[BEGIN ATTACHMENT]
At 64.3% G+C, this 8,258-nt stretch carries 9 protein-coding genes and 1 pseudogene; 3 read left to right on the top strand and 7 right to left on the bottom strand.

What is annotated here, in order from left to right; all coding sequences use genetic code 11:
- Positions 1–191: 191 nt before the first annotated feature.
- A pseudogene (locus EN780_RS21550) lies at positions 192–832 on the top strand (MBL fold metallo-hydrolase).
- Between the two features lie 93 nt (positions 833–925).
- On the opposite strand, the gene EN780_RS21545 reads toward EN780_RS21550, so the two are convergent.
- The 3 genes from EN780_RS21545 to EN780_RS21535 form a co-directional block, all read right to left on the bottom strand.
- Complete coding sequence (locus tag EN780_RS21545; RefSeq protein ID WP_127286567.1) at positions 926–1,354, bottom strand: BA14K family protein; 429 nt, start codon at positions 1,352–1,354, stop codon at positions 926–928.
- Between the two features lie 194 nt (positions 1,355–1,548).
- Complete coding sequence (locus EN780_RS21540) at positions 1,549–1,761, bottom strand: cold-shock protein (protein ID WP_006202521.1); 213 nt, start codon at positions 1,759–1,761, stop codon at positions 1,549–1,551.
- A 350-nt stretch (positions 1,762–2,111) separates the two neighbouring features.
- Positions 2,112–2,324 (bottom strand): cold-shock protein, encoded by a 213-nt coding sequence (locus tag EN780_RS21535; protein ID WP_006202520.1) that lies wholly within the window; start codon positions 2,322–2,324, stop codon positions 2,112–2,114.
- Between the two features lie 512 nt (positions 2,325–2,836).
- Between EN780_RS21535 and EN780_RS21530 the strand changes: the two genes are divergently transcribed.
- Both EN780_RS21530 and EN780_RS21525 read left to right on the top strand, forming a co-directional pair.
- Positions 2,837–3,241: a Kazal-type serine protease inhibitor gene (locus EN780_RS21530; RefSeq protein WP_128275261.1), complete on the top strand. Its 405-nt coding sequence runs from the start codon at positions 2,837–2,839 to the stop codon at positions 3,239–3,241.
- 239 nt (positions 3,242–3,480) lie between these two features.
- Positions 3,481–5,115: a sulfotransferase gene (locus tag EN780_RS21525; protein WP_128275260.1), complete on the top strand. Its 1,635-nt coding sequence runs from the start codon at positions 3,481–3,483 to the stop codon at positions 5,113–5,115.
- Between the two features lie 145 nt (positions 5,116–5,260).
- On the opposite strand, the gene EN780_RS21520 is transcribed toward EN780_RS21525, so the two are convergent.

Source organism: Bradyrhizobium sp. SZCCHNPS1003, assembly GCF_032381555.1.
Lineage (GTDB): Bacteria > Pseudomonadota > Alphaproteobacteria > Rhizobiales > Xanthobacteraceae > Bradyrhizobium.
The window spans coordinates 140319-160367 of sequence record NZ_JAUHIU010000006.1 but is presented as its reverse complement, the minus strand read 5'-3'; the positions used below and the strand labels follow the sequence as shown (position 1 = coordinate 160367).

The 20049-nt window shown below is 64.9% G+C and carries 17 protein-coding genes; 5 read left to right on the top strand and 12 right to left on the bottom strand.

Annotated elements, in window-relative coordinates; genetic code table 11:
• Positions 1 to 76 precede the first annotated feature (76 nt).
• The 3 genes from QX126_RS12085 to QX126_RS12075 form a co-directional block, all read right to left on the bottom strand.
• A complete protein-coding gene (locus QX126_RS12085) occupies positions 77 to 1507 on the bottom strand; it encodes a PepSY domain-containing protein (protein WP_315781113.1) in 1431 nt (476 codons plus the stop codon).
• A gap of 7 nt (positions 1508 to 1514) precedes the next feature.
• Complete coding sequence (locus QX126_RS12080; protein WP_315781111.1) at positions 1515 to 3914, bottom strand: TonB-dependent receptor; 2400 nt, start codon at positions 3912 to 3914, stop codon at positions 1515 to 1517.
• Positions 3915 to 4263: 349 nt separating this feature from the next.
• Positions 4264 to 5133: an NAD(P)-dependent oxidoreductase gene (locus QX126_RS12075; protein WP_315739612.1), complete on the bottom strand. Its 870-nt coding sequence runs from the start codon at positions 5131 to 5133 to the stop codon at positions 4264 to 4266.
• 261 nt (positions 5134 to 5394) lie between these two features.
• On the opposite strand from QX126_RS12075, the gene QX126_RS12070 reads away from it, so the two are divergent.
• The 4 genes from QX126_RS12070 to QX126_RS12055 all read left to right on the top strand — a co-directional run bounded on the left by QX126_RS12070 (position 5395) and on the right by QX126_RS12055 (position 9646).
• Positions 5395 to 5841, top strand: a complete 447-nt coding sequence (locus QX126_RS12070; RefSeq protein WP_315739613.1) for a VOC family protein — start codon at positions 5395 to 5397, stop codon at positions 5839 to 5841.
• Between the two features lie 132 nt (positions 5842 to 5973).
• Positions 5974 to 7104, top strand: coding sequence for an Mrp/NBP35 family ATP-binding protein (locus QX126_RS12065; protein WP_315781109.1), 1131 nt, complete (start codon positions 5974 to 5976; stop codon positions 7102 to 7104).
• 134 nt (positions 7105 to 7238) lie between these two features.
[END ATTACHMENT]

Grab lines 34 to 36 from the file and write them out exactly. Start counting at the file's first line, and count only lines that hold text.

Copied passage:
• On the opposite strand from QX126_RS12075, the gene QX126_RS12070 reads away from it, so the two are divergent.
• The 4 genes from QX126_RS12070 to QX126_RS12055 all read left to right on the top strand — a co-directional run bounded on the left by QX126_RS12070 (position 5395) and on the right by QX126_RS12055 (position 9646).
• Positions 5395 to 5841, top strand: a complete 447-nt coding sequence (locus QX126_RS12070; RefSeq protein WP_315739613.1) for a VOC family protein — start codon at positions 5395 to 5397, stop codon at positions 5839 to 5841.